You may never have heard of an "inverse problem", but as Roy Pike of King's College London explains in this video, it is a way of looking at many different questions within science. It refers to a method of estimating data that are not there. Or to be more precise, it refers to the process of estimating data that are not obtainable using direct measurements – perhaps because they are lost during an experiment, or perhaps because they were never measured accurately in the first place.

Pike gives the example of a pinhole camera used to produce an image of an object. A "direct problem" would be to work out how the image will appear, which can be done by using tools such as Maxwell's equations and propagation diffraction theory to calculate how the light will disperse. An "inverse problem", however, would be to calculate the nature of the object based on the data contained in the image you have produced, as some data are inevitably not present, particularly at the blurred edges of the image. "The direct problem is relatively easy, the inverse one is impossible," says Pike.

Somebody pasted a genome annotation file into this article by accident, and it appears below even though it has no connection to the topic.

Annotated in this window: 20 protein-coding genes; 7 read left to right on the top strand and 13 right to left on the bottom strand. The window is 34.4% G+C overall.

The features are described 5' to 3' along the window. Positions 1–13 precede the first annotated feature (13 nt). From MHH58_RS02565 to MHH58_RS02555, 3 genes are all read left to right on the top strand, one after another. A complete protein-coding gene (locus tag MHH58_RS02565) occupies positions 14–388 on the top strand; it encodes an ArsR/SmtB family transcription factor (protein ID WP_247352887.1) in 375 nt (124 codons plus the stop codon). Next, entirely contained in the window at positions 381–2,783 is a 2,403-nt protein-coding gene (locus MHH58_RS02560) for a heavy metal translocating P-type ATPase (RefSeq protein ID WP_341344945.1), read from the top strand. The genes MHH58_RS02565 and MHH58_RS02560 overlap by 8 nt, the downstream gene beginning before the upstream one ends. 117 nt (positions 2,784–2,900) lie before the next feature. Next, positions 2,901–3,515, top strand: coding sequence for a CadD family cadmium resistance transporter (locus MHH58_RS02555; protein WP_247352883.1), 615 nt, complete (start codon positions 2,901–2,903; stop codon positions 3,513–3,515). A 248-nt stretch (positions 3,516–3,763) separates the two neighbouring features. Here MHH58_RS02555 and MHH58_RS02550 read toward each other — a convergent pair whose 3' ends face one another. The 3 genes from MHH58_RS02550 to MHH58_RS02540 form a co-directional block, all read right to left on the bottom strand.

In order to make educated guesses at the missing data in these situations, researchers such as Pike have a range of mathematical tools at their disposal.

You can also watch this video about how an inverse approach is being applied within speech science.

Watch more from our 100 Second Science video series.